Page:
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Shanghai Nights

Shanghai-silhouetteBodies were everywhere. Nanjing Road was so covered with people that walking its length was an impossibility. Before coming to China I had known this country was home to over one billion people, but until I stepped out of the metro station the number had never meant anything to me. Suddenly, swallowed up by a mass of humanity, I understood the reality of living in Shanghai (上海), China, the most populous city in the world. Shoulders bumped into mine on either side, every other shoe stamped on the back of my heel. The breath of the hundred others behind me impatient to move forward touched my neck. Despite the chilly night, the air temperature was intensified by countless neon lights and an incalculable horde. Though there were no constricting doors, I was trapped in a minuscule pocket. Anger and panic suffused my senses. “Bù hǎo yì si (不好意思),” I repeated breathlessly as I unrepentantly pushed through the throng. I vaguely felt handbags and elbows jabbing me as I plodded onward. “I have to get out!” was my only thought. 

Shanghai-nightI require one to one-and-half meters between me and strangers in any social situation. Stand too close to me in line and my back hairs rise in discomfort. Lean into my face too much while we converse and my throat tightens in distress. I am a creature of seclusion; interpersonal distances may be artificial constructs of society, to me they are rigid necessities of survival. They help me function sensibly and cope with my environment. As a traveler, however, I often have to adjust my ideas of shared space. In the overcrowded trains of India, at Mexico’s farmers’ markets, or meeting my Helsinki hosts I am continually adapting to alien cultural mores. I am overcoming my territorial boundaries in order to connect on a deeper level, subsuming my particular needs to achieve better understanding.

Shanghai-marketI managed to maneuver towards the outer edges of the throng, gratefully occupying the leeway between a mobile phalanx to my left and a steadfast array of concrete shopping malls to my right. The breathing room was temporary. Opportunists avoiding the bipedal traffic overtook the clearance. I was engulfed by a swarm again. The rabble propelled me towards a subway stop and too frazzled to think I escaped down its stairs. The arriving train was stuffed with people but I squeezed myself in and grabbed a bit of pole to hold. My back drenched in sweat I smushed my face into the crook of my arm, groaned in despair. The carriage slowed, a calm voice called out the terminal, and a rushing mob pressed to exit. I was pushed out with them like a maligned suitcase and found myself staring at the incomprehensible signs of an unfamiliar depot.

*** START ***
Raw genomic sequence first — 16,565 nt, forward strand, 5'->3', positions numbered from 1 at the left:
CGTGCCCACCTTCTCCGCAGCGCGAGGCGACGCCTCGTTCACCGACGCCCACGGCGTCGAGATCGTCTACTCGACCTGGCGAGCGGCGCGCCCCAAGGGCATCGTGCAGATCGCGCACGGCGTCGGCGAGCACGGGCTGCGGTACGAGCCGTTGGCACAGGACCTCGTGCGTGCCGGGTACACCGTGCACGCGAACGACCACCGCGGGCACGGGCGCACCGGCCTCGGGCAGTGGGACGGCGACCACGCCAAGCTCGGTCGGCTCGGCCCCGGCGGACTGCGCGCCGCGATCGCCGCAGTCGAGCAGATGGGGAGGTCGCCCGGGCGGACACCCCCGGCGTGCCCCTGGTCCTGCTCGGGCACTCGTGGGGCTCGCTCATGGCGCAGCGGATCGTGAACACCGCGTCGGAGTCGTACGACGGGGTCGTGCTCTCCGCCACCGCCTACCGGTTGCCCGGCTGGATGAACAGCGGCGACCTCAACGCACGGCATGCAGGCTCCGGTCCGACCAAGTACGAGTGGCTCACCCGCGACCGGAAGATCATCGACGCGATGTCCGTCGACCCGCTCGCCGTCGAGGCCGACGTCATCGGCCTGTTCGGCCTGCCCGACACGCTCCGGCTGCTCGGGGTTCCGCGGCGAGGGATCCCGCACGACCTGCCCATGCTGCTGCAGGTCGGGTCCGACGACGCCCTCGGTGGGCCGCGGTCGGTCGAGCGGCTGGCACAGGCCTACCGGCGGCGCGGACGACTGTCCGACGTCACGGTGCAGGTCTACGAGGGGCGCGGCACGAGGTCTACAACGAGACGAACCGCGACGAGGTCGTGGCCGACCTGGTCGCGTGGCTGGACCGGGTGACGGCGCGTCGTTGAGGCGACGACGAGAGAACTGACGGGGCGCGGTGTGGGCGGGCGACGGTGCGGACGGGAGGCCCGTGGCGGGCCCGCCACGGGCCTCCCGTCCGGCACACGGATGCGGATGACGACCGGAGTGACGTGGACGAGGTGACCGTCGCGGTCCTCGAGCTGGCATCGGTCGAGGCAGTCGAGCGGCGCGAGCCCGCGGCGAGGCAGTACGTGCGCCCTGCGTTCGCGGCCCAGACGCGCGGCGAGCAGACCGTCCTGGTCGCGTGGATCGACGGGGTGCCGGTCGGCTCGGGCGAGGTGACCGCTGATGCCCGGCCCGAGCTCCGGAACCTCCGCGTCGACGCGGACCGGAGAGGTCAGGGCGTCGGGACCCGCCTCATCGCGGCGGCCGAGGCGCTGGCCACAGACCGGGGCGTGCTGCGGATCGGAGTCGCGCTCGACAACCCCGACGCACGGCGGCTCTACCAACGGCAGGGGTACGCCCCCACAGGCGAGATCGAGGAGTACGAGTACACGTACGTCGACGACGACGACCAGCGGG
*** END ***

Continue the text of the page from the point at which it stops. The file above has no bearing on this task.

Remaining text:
Having exited, I encountered a cheery yellow lit tea shop. Raised on the ethos that tea cures all ills, I dazedly entered; a weary homing pigeon come to roost. “Chá lóngjǐng (龙井茶)!” I demanded of the expectant waitress. She whisked away, returning shortly with a tray laden with teapot, a palm-sized cup, and a jumble of treats. Unperturbed by my frantic eyes and pale visage, she set dainty bowls of miniature sepia eggs, candied fruit, and steamed dough squares, poured out a steamy serving of tea and left me in peace. The restaurant was mostly empty and I regained some sense of space.